In defence of animal testing
In defence of animal testing
Tom Holder, Head of External Communications, UAR
(First published in the METRO online: https://metro.co.uk/2018/09/11/in-defence-of-animal-testing-7928237/)
Last year, there were 3.79 million procedures carried out on animals in the name of science in Great Britain.
It sounds like a huge number – and a hard one to contextualise, but let me try.
There are around 360,000 new cases of cancer in the UK each year. Around 850,000 people currently live with dementia. Over 4million people have diabetes in the UK. Around 7million people are living with cardiovascular disease. And an estimated 17.8million people – about one in four people – live with a musculoskeletal condition such as osteoporosis or osteoarthritis.
Patients benefit from research, past and present, aimed at understanding and treating diseases. Such research has made it possible for many people to live with, rather than die from, their illness.
Consider that in the last 40 years, 10 year cancer survival rates have doubled and HIV/AIDS has become a manageable condition rather than a death sentence.
Hundreds of thousands of people with diabetes owe their life to insulin – discovered in dogs, isolated in cows, grown in pigs (until the development of synthetic insulin) and used to treat people (and dogs and cats too).
Animal studies allowed the development of the heart-lung machine, which made it possible to conduct many otherwise-impossible heart surgeries.
But it’s not just treatment that’s important – it’s prevention too.
The Human Papillomavirus vaccine is a game-changer, with HPV infections (a leading cause of cervical cancer) down 86% in 16-21 year olds since the HPV vaccine was introduced.
Like most human diseases, HPV has equivalents in other species, and the first step for developing the HPV vaccine was to treat the Canine Oral Papillomavirus (dogs), Bovine Papillomavirus (cows) and Cottontail Rabbit Papillomavirus (rabbits), followed by further studies in mice and monkeys.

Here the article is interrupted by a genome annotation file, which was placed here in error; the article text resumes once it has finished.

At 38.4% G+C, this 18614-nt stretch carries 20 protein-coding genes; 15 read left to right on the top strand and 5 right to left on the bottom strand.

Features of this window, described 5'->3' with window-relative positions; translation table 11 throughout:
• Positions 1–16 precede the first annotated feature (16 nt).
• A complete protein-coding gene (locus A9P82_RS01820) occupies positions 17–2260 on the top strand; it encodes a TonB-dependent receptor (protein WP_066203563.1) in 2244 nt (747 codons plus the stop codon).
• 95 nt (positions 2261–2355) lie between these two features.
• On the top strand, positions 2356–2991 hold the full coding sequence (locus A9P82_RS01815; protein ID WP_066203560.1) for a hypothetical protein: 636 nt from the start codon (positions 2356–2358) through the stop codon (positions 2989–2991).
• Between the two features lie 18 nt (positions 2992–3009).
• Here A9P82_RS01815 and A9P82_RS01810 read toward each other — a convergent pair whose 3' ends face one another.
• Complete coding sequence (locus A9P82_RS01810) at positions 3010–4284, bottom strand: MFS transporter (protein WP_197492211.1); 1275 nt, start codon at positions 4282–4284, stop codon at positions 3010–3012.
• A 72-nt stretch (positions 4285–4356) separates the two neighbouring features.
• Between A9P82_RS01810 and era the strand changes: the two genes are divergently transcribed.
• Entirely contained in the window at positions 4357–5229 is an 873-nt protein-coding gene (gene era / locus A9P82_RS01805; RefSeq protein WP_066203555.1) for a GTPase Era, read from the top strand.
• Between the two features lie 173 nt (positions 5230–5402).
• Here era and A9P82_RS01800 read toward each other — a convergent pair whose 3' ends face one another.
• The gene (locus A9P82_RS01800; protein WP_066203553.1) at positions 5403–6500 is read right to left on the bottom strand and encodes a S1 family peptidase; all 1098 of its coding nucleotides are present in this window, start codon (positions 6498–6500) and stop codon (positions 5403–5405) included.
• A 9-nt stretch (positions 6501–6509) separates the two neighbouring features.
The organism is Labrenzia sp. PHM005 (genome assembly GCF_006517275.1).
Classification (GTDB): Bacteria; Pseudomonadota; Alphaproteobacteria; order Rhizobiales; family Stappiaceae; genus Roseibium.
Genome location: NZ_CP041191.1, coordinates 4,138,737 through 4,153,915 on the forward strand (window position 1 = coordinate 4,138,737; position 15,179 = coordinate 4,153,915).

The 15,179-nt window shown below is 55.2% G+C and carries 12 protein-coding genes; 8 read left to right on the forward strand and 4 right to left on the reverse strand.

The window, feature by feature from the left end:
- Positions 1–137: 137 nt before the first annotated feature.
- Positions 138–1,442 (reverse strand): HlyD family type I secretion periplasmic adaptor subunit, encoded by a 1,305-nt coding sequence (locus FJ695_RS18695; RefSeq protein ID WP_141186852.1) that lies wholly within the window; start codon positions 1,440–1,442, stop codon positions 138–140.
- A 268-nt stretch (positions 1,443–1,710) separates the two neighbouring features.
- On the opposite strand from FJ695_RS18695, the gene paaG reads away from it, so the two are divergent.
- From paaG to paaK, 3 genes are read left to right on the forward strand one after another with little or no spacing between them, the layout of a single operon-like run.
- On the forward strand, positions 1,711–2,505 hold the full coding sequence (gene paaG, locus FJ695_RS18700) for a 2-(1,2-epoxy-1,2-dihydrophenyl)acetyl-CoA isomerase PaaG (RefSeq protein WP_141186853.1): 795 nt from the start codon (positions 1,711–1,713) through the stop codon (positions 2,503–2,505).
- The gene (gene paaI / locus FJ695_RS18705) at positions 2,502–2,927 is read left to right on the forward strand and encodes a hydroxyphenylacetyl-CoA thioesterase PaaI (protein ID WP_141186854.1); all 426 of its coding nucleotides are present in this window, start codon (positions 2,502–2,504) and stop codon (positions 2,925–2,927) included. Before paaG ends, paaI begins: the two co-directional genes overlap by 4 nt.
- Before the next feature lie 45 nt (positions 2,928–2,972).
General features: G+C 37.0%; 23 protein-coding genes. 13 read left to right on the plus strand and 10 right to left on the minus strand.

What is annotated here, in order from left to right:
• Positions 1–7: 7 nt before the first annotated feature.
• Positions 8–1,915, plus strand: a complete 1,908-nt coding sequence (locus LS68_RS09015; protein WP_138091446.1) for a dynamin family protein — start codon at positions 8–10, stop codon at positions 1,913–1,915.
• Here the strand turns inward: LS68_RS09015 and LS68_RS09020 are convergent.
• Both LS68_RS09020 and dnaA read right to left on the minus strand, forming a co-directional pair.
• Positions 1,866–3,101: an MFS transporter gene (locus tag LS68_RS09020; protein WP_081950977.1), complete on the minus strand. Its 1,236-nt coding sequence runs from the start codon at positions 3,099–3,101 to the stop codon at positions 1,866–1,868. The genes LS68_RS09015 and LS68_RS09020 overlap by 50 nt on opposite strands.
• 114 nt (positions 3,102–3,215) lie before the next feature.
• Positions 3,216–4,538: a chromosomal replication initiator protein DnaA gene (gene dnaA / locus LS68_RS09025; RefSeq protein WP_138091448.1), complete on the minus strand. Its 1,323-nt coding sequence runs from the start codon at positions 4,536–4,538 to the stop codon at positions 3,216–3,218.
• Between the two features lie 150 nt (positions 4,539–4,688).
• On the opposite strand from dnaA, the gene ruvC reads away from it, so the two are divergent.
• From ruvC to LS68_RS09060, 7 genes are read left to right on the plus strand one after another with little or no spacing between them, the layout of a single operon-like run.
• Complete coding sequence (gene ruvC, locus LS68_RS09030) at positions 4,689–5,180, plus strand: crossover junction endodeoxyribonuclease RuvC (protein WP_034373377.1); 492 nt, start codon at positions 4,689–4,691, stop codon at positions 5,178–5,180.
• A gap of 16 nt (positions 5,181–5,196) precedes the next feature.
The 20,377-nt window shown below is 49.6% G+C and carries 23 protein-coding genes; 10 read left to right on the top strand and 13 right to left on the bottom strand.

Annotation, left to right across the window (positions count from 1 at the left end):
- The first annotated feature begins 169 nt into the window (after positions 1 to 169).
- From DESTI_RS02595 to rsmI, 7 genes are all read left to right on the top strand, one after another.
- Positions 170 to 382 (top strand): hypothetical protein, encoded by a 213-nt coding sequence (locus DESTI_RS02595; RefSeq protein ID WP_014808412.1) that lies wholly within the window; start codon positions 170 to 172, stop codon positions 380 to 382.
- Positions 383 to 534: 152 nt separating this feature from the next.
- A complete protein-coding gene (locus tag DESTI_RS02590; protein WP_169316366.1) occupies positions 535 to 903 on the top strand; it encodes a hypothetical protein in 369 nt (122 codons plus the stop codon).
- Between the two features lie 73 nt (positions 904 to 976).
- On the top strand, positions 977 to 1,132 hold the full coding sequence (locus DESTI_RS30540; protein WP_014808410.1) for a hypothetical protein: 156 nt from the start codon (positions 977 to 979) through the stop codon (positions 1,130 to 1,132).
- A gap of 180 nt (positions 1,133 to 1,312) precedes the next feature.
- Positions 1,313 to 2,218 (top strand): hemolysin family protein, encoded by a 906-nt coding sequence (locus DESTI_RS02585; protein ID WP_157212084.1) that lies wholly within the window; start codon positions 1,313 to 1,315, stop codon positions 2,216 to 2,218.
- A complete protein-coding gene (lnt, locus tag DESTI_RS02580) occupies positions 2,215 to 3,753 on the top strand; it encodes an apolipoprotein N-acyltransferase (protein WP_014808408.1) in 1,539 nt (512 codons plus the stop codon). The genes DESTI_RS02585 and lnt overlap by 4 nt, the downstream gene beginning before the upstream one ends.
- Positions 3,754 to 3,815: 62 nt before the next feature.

Does animal research offer a sure fire way to cure all diseases? No. But it does play an essential part in improving our understanding of human illnesses, even when a cure is not imminent.
Along with human studies, cell studies, computer simulations, and many other methods, animal research allows us to ask specific questions about the living body in disease and health.
To ban such methods would be akin to asking someone to solve a cryptic crossword without first teaching them how to speak the language.
Before we can treat a disease, we must understand it.
Faults in our genes are a common cause of debilitating conditions, and this is one reason why a significant number of animals (mainly mice and fish) used in research are genetically altered – to help make them more representative of human conditions.
For instance, scientists found that genetically altering a mouse to block the gene that codes for dystrophin (a protein needed for muscle fibre growth), causes it to develop the symptoms of Duchenne Muscular Dystrophy – a fatal muscle wasting disease that affects around one in 5,000 boys and results in death before the age of 30.
Using CRISPR, a gene-editing technique developed in mice, it is possible to correct the faulty gene in mice. A recent breakthrough study has shown the same method can be used to treat dogs. The next stage will be finding out if it works in humans.
We would all welcome a world where animal studies were no longer needed, but that day has not yet come. Computer simulations, organs-on-chips and many other emerging technologies have come a long way, yet these simulations cannot sneeze, they do not get pregnant, they do not feel pain or nausea. They are an important part of the research process, but are not sufficient.
Until such methods become much more sophisticated, animal studies will remain crucial for the development and safety testing of modern medicines. Most of us don’t like to think about animal research, but the reality is that it remains an important part of the science that allows us to live longer, healthier lives.
Is 3.79 million a big number? Maybe, but the benefits it provides are even bigger.